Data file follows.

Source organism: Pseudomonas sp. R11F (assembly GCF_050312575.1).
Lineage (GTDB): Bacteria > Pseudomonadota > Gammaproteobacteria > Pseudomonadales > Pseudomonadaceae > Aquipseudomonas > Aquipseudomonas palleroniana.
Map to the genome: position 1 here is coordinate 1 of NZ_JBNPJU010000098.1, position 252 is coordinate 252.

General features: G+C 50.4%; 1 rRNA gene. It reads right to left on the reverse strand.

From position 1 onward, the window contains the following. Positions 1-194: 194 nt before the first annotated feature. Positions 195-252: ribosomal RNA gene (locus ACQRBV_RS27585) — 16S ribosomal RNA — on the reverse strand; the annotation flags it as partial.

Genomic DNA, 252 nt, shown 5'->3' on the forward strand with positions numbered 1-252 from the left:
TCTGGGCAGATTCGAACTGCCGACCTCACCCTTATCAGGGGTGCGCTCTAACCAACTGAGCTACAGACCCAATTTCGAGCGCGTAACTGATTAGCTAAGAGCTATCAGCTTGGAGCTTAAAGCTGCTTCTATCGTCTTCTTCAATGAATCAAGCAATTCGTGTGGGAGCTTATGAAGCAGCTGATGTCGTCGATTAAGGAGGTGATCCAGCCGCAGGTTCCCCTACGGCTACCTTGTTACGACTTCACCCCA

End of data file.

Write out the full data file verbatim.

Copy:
Source organism: Pseudomonas sp. R11F (assembly GCF_050312575.1).
Lineage (GTDB): Bacteria > Pseudomonadota > Gammaproteobacteria > Pseudomonadales > Pseudomonadaceae > Aquipseudomonas > Aquipseudomonas palleroniana.
Map to the genome: position 1 here is coordinate 1 of NZ_JBNPJU010000098.1, position 252 is coordinate 252.

General features: G+C 50.4%; 1 rRNA gene. It reads right to left on the reverse strand.

From position 1 onward, the window contains the following. Positions 1-194: 194 nt before the first annotated feature. Positions 195-252: ribosomal RNA gene (locus ACQRBV_RS27585) — 16S ribosomal RNA — on the reverse strand; the annotation flags it as partial.

Genomic DNA, 252 nt, shown 5'->3' on the forward strand with positions numbered 1-252 from the left:
TCTGGGCAGATTCGAACTGCCGACCTCACCCTTATCAGGGGTGCGCTCTAACCAACTGAGCTACAGACCCAATTTCGAGCGCGTAACTGATTAGCTAAGAGCTATCAGCTTGGAGCTTAAAGCTGCTTCTATCGTCTTCTTCAATGAATCAAGCAATTCGTGTGGGAGCTTATGAAGCAGCTGATGTCGTCGATTAAGGAGGTGATCCAGCCGCAGGTTCCCCTACGGCTACCTTGTTACGACTTCACCCCA